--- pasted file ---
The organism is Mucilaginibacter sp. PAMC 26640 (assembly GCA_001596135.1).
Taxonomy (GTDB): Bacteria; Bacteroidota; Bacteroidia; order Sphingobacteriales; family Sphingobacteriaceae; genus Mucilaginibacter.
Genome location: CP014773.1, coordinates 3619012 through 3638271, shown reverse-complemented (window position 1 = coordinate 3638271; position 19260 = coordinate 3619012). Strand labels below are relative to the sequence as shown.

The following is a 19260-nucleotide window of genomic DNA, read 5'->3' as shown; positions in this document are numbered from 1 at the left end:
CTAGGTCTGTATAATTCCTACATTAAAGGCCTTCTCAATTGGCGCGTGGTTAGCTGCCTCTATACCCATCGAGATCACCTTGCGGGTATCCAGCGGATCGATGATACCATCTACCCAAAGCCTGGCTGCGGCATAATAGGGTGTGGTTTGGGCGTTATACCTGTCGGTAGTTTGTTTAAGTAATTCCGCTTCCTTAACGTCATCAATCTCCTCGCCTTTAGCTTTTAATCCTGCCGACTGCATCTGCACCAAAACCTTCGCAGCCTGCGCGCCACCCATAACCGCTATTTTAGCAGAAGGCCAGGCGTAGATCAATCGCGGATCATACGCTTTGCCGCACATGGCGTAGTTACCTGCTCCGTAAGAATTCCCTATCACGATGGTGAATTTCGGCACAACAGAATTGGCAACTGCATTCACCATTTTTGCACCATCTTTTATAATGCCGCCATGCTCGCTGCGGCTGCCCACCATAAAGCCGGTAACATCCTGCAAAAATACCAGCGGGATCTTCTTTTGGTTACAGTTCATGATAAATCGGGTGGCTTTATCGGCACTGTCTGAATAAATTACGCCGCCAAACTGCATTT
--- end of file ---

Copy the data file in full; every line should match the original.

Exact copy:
The organism is Mucilaginibacter sp. PAMC 26640 (assembly GCA_001596135.1).
Taxonomy (GTDB): Bacteria; Bacteroidota; Bacteroidia; order Sphingobacteriales; family Sphingobacteriaceae; genus Mucilaginibacter.
Genome location: CP014773.1, coordinates 3619012 through 3638271, shown reverse-complemented (window position 1 = coordinate 3638271; position 19260 = coordinate 3619012). Strand labels below are relative to the sequence as shown.

The following is a 19260-nucleotide window of genomic DNA, read 5'->3' as shown; positions in this document are numbered from 1 at the left end:
CTAGGTCTGTATAATTCCTACATTAAAGGCCTTCTCAATTGGCGCGTGGTTAGCTGCCTCTATACCCATCGAGATCACCTTGCGGGTATCCAGCGGATCGATGATACCATCTACCCAAAGCCTGGCTGCGGCATAATAGGGTGTGGTTTGGGCGTTATACCTGTCGGTAGTTTGTTTAAGTAATTCCGCTTCCTTAACGTCATCAATCTCCTCGCCTTTAGCTTTTAATCCTGCCGACTGCATCTGCACCAAAACCTTCGCAGCCTGCGCGCCACCCATAACCGCTATTTTAGCAGAAGGCCAGGCGTAGATCAATCGCGGATCATACGCTTTGCCGCACATGGCGTAGTTACCTGCTCCGTAAGAATTCCCTATCACGATGGTGAATTTCGGCACAACAGAATTGGCAACTGCATTCACCATTTTTGCACCATCTTTTATAATGCCGCCATGCTCGCTGCGGCTGCCCACCATAAAGCCGGTAACATCCTGCAAAAATACCAGCGGGATCTTCTTTTGGTTACAGTTCATGATAAATCGGGTGGCTTTATCGGCACTGTCTGAATAAATTACGCCGCCAAACTGCATTT